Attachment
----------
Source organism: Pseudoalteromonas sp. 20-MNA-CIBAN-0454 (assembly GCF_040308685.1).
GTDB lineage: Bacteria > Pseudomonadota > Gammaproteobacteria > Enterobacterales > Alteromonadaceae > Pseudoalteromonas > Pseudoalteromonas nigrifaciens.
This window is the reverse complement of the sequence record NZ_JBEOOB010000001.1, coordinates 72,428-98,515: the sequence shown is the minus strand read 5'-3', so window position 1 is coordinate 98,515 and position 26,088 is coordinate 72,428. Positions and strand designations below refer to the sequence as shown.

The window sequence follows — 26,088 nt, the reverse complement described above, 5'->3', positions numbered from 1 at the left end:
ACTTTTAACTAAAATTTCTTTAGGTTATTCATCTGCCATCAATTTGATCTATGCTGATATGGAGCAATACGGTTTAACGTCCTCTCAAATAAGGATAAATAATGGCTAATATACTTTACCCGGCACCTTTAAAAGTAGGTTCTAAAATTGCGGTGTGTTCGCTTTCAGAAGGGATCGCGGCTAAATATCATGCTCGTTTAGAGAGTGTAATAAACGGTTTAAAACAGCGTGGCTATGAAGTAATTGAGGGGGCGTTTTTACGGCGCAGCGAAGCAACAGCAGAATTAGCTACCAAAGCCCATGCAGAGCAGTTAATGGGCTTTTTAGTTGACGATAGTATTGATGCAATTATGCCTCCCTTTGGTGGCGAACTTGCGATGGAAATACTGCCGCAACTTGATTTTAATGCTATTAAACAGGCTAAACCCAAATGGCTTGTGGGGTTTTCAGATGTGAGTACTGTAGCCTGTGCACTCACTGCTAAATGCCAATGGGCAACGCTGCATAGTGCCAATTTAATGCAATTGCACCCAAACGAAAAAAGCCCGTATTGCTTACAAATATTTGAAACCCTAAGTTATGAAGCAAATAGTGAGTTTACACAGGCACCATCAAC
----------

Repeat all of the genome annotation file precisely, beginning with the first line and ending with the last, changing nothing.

Source organism: Pseudoalteromonas sp. 20-MNA-CIBAN-0454 (assembly GCF_040308685.1).
GTDB lineage: Bacteria > Pseudomonadota > Gammaproteobacteria > Enterobacterales > Alteromonadaceae > Pseudoalteromonas > Pseudoalteromonas nigrifaciens.
This window is the reverse complement of the sequence record NZ_JBEOOB010000001.1, coordinates 72,428-98,515: the sequence shown is the minus strand read 5'-3', so window position 1 is coordinate 98,515 and position 26,088 is coordinate 72,428. Positions and strand designations below refer to the sequence as shown.

The window sequence follows — 26,088 nt, the reverse complement described above, 5'->3', positions numbered from 1 at the left end:
ACTTTTAACTAAAATTTCTTTAGGTTATTCATCTGCCATCAATTTGATCTATGCTGATATGGAGCAATACGGTTTAACGTCCTCTCAAATAAGGATAAATAATGGCTAATATACTTTACCCGGCACCTTTAAAAGTAGGTTCTAAAATTGCGGTGTGTTCGCTTTCAGAAGGGATCGCGGCTAAATATCATGCTCGTTTAGAGAGTGTAATAAACGGTTTAAAACAGCGTGGCTATGAAGTAATTGAGGGGGCGTTTTTACGGCGCAGCGAAGCAACAGCAGAATTAGCTACCAAAGCCCATGCAGAGCAGTTAATGGGCTTTTTAGTTGACGATAGTATTGATGCAATTATGCCTCCCTTTGGTGGCGAACTTGCGATGGAAATACTGCCGCAACTTGATTTTAATGCTATTAAACAGGCTAAACCCAAATGGCTTGTGGGGTTTTCAGATGTGAGTACTGTAGCCTGTGCACTCACTGCTAAATGCCAATGGGCAACGCTGCATAGTGCCAATTTAATGCAATTGCACCCAAACGAAAAAAGCCCGTATTGCTTACAAATATTTGAAACCCTAAGTTATGAAGCAAATAGTGAGTTTACACAGGCACCATCAAC